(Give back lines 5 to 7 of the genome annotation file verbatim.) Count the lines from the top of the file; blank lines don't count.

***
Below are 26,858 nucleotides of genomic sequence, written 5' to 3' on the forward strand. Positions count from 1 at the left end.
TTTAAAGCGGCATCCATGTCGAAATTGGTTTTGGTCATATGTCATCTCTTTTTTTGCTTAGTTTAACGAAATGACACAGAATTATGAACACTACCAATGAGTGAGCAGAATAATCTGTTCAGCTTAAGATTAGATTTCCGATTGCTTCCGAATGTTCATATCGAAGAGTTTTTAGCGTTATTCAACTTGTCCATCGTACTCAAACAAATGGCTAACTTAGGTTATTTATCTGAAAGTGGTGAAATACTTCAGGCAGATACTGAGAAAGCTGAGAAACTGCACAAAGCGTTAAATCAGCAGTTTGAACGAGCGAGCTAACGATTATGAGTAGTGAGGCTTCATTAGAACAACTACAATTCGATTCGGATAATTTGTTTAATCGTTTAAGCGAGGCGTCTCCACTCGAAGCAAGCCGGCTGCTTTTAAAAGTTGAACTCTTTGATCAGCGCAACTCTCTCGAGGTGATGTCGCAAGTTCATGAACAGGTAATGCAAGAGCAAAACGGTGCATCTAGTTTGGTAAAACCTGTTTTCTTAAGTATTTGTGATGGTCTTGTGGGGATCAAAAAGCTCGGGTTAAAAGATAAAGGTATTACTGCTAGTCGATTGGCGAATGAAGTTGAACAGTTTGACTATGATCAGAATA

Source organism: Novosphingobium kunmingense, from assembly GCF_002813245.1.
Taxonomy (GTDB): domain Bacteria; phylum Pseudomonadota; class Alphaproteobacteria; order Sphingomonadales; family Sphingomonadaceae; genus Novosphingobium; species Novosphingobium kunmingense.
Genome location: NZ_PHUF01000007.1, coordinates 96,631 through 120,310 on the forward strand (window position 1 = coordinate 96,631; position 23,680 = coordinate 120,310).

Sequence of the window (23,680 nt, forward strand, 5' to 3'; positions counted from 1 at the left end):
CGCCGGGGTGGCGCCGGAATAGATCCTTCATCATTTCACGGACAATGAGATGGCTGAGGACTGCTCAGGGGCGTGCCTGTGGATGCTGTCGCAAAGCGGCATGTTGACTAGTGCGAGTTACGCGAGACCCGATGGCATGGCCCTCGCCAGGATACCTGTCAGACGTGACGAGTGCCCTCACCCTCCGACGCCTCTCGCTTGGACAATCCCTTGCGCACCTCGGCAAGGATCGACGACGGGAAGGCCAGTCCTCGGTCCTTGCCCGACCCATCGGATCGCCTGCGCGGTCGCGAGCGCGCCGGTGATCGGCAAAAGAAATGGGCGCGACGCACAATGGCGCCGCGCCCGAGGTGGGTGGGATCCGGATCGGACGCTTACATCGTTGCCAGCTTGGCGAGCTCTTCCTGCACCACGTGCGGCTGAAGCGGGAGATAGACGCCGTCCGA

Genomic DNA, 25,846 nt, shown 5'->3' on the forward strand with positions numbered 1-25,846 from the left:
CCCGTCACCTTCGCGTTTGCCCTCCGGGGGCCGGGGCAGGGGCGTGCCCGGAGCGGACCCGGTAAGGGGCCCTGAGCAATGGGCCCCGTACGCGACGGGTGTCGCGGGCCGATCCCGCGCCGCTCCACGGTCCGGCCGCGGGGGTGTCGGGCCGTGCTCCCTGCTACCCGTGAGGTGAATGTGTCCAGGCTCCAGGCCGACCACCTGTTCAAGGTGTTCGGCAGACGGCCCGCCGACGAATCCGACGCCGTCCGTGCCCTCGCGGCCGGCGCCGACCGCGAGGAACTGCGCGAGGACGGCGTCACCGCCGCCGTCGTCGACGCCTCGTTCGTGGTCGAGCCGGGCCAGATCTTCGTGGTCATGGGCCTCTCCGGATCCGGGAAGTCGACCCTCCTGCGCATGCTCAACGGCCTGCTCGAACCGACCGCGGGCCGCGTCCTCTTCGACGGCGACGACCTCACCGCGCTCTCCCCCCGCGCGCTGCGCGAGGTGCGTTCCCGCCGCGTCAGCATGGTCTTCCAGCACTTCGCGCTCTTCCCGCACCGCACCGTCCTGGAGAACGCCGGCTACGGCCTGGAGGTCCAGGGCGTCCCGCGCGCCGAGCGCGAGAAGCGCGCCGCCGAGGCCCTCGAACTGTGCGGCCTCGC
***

Genome location: NZ_PHUF01000007.1, coordinates 96,631 through 120,310 on the forward strand (window position 1 = coordinate 96,631; position 23,680 = coordinate 120,310).

Sequence of the window (23,680 nt, forward strand, 5' to 3'; positions counted from 1 at the left end):
CGCCGGGGTGGCGCCGGAATAGATCCTTCATCATTTCACGGACAATGAGATGGCTGAGGACTGCTCAGGGGCGTGCCTGTGGATGCTGTCGCAAAGCGGCATGTTGACTAGTGCGAGTTACGCGAGACCCGATGGCATGGCCCTCGCCAGGATACCTGTCAGACGTGACGAGTGCCCTCACCCTCCGACGCCTCTCGCTTGGACAATCCCTTGCGCACCTCGGCAAGGATCGACGACGGGAAGGCCAGTCCTCGGTCCTTGCCCGACCCATCGGATCGCCTGCGCGGTCGCGAGCGCGCCGGTGATCGGCAAAAGAAATGGGCGCGACGCACAATGGCGCCGCGCCCGAGGTGGGTGGGATCCGGATCGGACGCTTACATCGTTGCCAGCTTGGCGAGCTCTTCCTGCACCACGTGCGGCTGAAGCGGGAGATAGACGCCGTCCGA